CONCORD, N.C. -- Kyle Larson can't be goaded into setting an unreasonable expectation for his Sprint Cup debut.
He knows what Jamie McMurray did in 2002, when he grabbed an improbable victory for Chip Ganassi Racing at Charlotte Motor Speedway in his second career Cup start. But as Larson heads into Saturday night's race at Charlotte for his Cup debut, he's not expecting a trip to Victory Lane.
"Yeah, Jamie won in his second race," Larson said. "But this is only my first.
"I just want to learn a lot and to finish in the top 20. To run 15th to 20th would be good for my first start," Larson said. "I read a quote from Kurt Busch that he ran 18th in his first Cup race. I'd say that would be a good start."
There has been plenty of hype around the 21-year-old wunderkind from Elk Grove, even though he has yet to complete a full season in stock cars. Larson, who is half-Japanese, is a product of NASCAR's "Drive For Diversity" program. His background is in sprint cars, and Tony Stewart, Kasey Kahne and Jeff Gordon have been raving about Larson for years.
It's not unlike Joey Logano, who was lauded by NASCAR heavyweights long before he had the minimum age to compete at the national level. As Joe Gibbs Racing counted down the days to Logano's 18th birthday, it became impossible for Logano to ever live up to the expectations.
After five seasons, Logano left Gibbs and moved to Penske Racing. Now 23 and in his first season with his new team, he finally qualified for his first Chase for the Cup championship.
Larson hears the comparisons but believes he's in a better position than Logano.
"I feel less pressure because Joey was 18," Logano said. "But I want to prove the doubters wrong. It makes me mad when they say they don't want me to end up like Joey Logano. Well, Joey's in the Chase. He won a race this year. He's won a few Cup races. I think Joey's done fine."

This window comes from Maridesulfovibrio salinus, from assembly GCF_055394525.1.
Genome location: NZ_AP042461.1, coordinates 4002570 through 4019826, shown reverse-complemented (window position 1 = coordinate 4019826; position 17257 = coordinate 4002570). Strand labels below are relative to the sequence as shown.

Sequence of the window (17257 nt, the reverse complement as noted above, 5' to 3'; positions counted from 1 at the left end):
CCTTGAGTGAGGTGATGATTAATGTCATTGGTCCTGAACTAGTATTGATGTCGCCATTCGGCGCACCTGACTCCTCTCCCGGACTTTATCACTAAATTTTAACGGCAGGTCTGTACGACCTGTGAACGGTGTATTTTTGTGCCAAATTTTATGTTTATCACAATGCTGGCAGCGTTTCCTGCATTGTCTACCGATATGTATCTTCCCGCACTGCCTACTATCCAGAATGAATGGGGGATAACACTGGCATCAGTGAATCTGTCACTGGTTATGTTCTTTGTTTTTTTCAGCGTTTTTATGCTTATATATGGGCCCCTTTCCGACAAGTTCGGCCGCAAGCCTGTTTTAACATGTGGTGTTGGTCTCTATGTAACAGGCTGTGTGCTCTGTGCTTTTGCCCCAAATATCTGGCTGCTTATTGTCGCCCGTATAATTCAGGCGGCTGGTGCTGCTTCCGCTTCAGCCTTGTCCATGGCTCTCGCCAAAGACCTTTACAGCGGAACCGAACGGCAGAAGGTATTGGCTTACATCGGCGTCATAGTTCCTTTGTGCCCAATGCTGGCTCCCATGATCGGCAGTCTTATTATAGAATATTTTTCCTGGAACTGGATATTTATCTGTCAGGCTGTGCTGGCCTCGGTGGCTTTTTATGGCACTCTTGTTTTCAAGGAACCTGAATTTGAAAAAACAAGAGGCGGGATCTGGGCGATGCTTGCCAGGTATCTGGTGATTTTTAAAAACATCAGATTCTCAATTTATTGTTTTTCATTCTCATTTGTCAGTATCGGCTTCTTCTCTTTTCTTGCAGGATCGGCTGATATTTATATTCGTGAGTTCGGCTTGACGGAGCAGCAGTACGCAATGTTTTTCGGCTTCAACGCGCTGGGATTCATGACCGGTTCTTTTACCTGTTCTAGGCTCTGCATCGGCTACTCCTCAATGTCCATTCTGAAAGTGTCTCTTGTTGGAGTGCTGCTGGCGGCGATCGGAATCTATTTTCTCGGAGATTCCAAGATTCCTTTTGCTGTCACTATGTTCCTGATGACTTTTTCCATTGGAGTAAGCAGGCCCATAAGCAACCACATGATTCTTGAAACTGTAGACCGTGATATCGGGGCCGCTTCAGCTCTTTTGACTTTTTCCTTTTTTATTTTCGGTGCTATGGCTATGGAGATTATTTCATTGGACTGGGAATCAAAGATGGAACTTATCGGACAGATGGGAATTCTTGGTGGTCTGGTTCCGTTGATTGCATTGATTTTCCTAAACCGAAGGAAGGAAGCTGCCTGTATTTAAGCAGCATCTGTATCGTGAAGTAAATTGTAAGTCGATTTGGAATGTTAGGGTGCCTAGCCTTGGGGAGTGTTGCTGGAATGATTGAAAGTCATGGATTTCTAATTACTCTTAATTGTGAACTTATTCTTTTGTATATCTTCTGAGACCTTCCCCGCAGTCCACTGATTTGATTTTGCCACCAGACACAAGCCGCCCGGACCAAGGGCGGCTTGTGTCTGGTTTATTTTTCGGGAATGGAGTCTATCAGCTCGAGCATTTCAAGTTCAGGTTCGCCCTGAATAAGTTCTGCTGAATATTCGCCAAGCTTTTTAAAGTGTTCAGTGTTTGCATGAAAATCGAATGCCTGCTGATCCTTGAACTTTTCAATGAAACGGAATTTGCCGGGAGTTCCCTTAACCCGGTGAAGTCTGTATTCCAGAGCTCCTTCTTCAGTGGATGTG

Larson gets his chance to prove the doubters wrong with Ganassi, who gave him a developmental deal. Since Ganassi competes in NASCAR, IndyCar and sports cars, Larson might have had a chance to pick which path to take and with open wheel roots, IndyCar might have been the popular choice.
Instead, Larson chose NASCAR.
"I just think there are more opportunities in NASCAR," he said. "The fan base is bigger, there is more money to be made. I think the Indy 500 would be awesome to run, but it's harder to progress in IndyCar. There's just a lot more opportunity over here."
Progress he has done.
Ganassi got Larson in a full-time Nationwide Series ride this year with Turner Scott Motorsports, and Larson entered Friday night with 15 top-10 finishes and ranked ninth in the series standings. His development has moved along fast enough that Ganassi felt comfortable not renewing the contract for Juan Pablo Montoya at the end of the season and moving Larson up to Cup in the flagship No. 42 Target Chevrolet.
Larson admits he has had his eye on the ride all year.
"I had hoped," he said. "I had hoped to be in a Cup car by the end of this year, or next year, and I was aware of Juan's situation. The best situation was the way it worked out, and so I just had my fingers crossed that's the way it would be."
To get Larson ready for next season, he'll race at Charlotte and Martinsville later this month in the No. 51 Chevrolet for Phoenix Racing in a car prepared by the Ganassi team and sponsored by Target. Larson also will run the season finale at Homestead if a deal can be finalized.
"I just want to get out there and see how it goes, see if I'm slow or I'm fast," Larson said.